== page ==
Wyrick said The Produce Exchange’s booth will feature the roma tomato, as well as an even newer variety, a pink cherry tomato that’s still in development. That tomato is a product of Sakata Seed USA, Morgan Hill, Calif.

“The flavor is unique, and everybody’s looking for a unique and high-taste tomato,” said Yasu Hasegawa, key account manager and liaison between the Japanese headquarters and U.S. Sakata offices.

Gearing toward salads

Hasegawa said that, while both the skin and the meat of the fruit are pink, it might be hard to tell the difference unless the pink tomato is right next to a red tomato. He said the pink tomato sells very well in Japan. The PMA Foodservice conference is its U.S. debut.

Sakata Seed offers the pink tomato seed in a few varieties. The Produce Exchange is marketing the tomato in a size that’s slightly larger than a grape tomato, at 20-25 grams. It is being marketed as a fresh tomato, especially for salads, Hasegawa said, although it’s not an easy grape tomato to eat in one bite.

“It’s not easy to get fruit small, so in the future we may have a smaller size of pink tomato, but not now,” Hasegawa said.

Alf Christiansen Seed Co., Mount Vernon, Wash., is focusing on smaller grape-type tomatoes that fit what they see as a popular nice category, especially for restaurant use.

“Oval, or grape-shaped tomatoes are really taking over the market from cherry tomatoes,” said Difang Chen, vice president of sales for Alf Christiansen. “They have less juice, so when you bite it the juice doesn’t shoot across the table.”

Mojo rising?

Chen said the company offers seeds to produce three grape tomatoes, a red tomato called Sweet Mojo, a yellow tomato called Solid Gold and a pink tomato called Pinkie.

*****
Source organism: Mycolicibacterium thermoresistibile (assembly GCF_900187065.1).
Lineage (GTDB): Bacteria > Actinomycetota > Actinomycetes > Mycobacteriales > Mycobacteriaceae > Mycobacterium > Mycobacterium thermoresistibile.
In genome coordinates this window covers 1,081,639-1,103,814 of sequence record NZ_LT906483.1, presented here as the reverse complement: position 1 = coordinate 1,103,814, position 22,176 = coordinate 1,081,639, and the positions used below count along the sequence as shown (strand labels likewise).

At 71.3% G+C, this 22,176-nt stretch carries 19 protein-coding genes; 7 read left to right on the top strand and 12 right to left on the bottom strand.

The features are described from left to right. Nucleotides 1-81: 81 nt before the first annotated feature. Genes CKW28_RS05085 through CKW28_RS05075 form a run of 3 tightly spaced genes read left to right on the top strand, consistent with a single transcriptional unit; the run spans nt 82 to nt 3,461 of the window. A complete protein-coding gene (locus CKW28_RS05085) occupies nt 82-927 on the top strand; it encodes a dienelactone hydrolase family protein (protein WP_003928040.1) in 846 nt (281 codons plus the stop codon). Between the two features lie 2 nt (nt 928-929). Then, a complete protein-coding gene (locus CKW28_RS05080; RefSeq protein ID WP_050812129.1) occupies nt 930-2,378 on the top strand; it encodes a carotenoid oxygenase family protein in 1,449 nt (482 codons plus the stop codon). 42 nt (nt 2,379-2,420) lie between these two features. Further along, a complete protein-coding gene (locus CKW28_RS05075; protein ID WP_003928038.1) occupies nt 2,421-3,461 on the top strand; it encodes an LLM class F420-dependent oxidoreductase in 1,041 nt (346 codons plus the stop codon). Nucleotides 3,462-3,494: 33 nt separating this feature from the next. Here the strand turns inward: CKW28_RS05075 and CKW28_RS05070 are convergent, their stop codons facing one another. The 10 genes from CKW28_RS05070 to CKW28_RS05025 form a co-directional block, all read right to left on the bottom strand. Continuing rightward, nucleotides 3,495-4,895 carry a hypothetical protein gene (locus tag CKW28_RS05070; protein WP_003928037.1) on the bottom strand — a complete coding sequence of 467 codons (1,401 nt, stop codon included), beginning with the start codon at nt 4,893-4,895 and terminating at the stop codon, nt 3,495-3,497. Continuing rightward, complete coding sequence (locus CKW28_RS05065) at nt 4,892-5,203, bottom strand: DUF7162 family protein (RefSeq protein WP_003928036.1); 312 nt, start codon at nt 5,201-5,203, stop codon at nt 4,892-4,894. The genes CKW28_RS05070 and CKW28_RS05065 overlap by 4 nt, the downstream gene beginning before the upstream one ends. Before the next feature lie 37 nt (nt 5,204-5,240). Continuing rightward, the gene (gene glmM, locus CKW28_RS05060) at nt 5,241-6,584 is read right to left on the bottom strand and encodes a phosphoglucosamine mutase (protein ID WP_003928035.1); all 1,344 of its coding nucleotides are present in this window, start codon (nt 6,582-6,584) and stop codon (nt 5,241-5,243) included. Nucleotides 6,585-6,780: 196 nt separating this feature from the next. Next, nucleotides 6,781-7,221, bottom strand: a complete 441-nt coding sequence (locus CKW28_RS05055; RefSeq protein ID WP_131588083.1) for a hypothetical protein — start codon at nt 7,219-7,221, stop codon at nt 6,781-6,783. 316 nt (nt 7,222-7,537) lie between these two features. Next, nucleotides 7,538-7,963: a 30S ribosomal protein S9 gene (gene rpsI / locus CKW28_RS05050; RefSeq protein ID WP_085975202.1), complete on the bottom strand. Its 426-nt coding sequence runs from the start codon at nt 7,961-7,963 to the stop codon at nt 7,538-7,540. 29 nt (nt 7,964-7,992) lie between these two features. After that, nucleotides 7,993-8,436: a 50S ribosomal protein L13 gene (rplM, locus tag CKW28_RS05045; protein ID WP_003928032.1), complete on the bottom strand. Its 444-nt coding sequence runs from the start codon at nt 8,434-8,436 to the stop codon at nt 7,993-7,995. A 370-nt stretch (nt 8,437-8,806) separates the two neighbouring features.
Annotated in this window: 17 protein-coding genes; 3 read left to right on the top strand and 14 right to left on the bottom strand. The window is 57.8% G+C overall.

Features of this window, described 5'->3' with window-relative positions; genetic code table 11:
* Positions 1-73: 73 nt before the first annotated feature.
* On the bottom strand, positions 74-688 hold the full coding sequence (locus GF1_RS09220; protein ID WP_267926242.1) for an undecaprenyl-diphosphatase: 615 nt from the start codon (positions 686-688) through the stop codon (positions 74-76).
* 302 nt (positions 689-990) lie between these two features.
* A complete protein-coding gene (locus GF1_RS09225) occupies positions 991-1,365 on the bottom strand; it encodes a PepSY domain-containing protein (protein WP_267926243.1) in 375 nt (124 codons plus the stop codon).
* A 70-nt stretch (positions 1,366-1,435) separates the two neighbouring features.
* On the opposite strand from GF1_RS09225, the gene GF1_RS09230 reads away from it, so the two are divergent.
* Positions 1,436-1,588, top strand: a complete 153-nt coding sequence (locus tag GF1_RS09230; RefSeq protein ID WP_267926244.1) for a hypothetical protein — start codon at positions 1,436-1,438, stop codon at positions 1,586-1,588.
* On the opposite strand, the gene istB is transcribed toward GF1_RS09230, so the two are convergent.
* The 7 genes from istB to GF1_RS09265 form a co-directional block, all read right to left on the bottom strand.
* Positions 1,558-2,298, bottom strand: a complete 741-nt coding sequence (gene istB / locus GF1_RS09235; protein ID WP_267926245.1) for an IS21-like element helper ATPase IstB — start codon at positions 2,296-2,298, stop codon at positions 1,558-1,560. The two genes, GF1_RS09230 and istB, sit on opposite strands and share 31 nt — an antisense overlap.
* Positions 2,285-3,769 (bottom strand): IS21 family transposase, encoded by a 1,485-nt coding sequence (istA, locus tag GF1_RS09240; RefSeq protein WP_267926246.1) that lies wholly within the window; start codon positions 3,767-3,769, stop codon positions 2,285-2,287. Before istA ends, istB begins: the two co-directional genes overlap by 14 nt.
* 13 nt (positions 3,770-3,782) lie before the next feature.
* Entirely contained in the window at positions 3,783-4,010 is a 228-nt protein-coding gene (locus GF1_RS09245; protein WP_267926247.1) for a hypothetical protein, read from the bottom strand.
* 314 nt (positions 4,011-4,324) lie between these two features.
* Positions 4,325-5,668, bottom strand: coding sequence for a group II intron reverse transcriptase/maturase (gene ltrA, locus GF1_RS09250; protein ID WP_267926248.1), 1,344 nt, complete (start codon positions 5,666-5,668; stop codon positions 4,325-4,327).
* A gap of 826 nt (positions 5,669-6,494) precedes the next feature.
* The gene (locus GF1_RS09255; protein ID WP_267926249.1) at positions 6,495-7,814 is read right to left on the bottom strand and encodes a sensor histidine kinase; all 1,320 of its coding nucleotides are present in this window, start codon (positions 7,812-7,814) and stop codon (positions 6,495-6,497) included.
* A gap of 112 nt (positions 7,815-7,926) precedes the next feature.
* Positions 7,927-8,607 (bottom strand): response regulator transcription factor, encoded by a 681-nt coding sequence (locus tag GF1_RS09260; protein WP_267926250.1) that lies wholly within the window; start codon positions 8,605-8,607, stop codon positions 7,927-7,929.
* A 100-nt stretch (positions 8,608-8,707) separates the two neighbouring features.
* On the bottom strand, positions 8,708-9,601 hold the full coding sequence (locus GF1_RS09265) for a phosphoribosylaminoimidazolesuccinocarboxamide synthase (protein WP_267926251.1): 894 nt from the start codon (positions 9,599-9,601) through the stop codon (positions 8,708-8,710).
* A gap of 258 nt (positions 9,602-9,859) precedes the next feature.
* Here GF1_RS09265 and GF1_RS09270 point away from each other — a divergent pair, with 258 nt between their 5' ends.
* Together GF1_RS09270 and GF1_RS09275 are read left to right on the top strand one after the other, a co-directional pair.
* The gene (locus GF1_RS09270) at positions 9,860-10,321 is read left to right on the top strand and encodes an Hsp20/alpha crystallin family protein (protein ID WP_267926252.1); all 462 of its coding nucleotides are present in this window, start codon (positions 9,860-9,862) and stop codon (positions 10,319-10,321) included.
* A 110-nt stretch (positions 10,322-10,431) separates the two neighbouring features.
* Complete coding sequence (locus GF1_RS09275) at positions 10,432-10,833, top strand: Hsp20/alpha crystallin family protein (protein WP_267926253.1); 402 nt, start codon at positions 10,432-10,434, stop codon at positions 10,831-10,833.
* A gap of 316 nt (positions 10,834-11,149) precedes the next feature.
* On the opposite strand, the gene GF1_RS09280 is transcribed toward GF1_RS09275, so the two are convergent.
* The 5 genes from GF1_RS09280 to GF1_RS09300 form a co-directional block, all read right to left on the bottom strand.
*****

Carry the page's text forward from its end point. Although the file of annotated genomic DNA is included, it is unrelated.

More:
The company doesn’t market directly to foodservice companies yet but works through growers to develop varieties for the foodservice industry. The company’s growers in Mexico are testing future varieties in greenhouses there.

“I think a lot of greenhouse growers cater to the foodservice business,” Chen said. “I see, even in fast food they’re starting to include the grape tomato and more produce in there.”

Jim Brown, horticulturist for Crop King Inc., Wadsworth, Ohio, said the growers his hydroponic supply company provides for are looking for more heirloom tomatoes to meet the needs of the foodservice market.

“Growers are asking for heirlooms, like brandywines, because they have a lot of flavor and the flavor is often very characteristic,” Brown said. “They can serve it in a restaurant, and it might look a little different, and it might taste a lot different, so it gives the restaurant a distinct flavor.”

Crop King gets most of its seeds for hydroponic greenhouses from DeRuiter Seeds Inc., Cleveland.

Brown agreed that growers are also asking for more cherry and grape tomatoes, both for foodservice and retail markets.

Getting fruit smaller, or changing it in any way, is all a matter of breeding. In the case of tomatoes at Sakata, that breeding can take 10 years or more.